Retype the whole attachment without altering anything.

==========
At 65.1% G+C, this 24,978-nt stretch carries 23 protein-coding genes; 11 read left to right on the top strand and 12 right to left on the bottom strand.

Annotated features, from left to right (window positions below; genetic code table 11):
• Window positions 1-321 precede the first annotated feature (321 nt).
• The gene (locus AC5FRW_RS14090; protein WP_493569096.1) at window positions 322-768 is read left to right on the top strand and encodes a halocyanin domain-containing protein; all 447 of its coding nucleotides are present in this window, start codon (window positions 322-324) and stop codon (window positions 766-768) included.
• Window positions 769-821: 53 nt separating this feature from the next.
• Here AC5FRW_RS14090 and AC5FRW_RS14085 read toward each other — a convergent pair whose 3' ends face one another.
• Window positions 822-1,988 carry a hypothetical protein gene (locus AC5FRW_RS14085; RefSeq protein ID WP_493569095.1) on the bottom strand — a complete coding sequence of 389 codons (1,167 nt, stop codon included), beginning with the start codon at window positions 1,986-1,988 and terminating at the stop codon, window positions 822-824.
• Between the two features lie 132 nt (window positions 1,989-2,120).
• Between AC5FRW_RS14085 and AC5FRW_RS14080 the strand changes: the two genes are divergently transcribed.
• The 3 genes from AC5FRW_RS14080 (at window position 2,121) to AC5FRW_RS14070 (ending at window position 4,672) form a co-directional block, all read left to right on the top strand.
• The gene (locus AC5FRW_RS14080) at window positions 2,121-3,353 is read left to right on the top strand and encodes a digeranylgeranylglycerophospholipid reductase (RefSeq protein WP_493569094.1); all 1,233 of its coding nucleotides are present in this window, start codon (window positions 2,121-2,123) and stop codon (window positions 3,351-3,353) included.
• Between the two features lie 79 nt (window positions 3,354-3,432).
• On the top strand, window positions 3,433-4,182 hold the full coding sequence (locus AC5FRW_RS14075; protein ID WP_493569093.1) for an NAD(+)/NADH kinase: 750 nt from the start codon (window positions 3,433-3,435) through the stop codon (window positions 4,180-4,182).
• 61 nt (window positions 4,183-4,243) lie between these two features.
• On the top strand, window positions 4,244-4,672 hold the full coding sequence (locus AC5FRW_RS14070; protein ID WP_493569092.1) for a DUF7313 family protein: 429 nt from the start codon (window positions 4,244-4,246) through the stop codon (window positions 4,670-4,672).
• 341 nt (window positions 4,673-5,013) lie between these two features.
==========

At 65.1% G+C, this 24,978-nt stretch carries 23 protein-coding genes; 11 read left to right on the top strand and 12 right to left on the bottom strand.

Annotated features, from left to right (window positions below; genetic code table 11):
• Window positions 1-321 precede the first annotated feature (321 nt).
• The gene (locus AC5FRW_RS14090; protein WP_493569096.1) at window positions 322-768 is read left to right on the top strand and encodes a halocyanin domain-containing protein; all 447 of its coding nucleotides are present in this window, start codon (window positions 322-324) and stop codon (window positions 766-768) included.
• Window positions 769-821: 53 nt separating this feature from the next.
• Here AC5FRW_RS14090 and AC5FRW_RS14085 read toward each other — a convergent pair whose 3' ends face one another.
• Window positions 822-1,988 carry a hypothetical protein gene (locus AC5FRW_RS14085; RefSeq protein ID WP_493569095.1) on the bottom strand — a complete coding sequence of 389 codons (1,167 nt, stop codon included), beginning with the start codon at window positions 1,986-1,988 and terminating at the stop codon, window positions 822-824.
• Between the two features lie 132 nt (window positions 1,989-2,120).
• Between AC5FRW_RS14085 and AC5FRW_RS14080 the strand changes: the two genes are divergently transcribed.
• The 3 genes from AC5FRW_RS14080 (at window position 2,121) to AC5FRW_RS14070 (ending at window position 4,672) form a co-directional block, all read left to right on the top strand.
• The gene (locus AC5FRW_RS14080) at window positions 2,121-3,353 is read left to right on the top strand and encodes a digeranylgeranylglycerophospholipid reductase (RefSeq protein WP_493569094.1); all 1,233 of its coding nucleotides are present in this window, start codon (window positions 2,121-2,123) and stop codon (window positions 3,351-3,353) included.
• Between the two features lie 79 nt (window positions 3,354-3,432).
• On the top strand, window positions 3,433-4,182 hold the full coding sequence (locus AC5FRW_RS14075; protein ID WP_493569093.1) for an NAD(+)/NADH kinase: 750 nt from the start codon (window positions 3,433-3,435) through the stop codon (window positions 4,180-4,182).
• 61 nt (window positions 4,183-4,243) lie between these two features.
• On the top strand, window positions 4,244-4,672 hold the full coding sequence (locus AC5FRW_RS14070; protein ID WP_493569092.1) for a DUF7313 family protein: 429 nt from the start codon (window positions 4,244-4,246) through the stop codon (window positions 4,670-4,672).
• 341 nt (window positions 4,673-5,013) lie between these two features.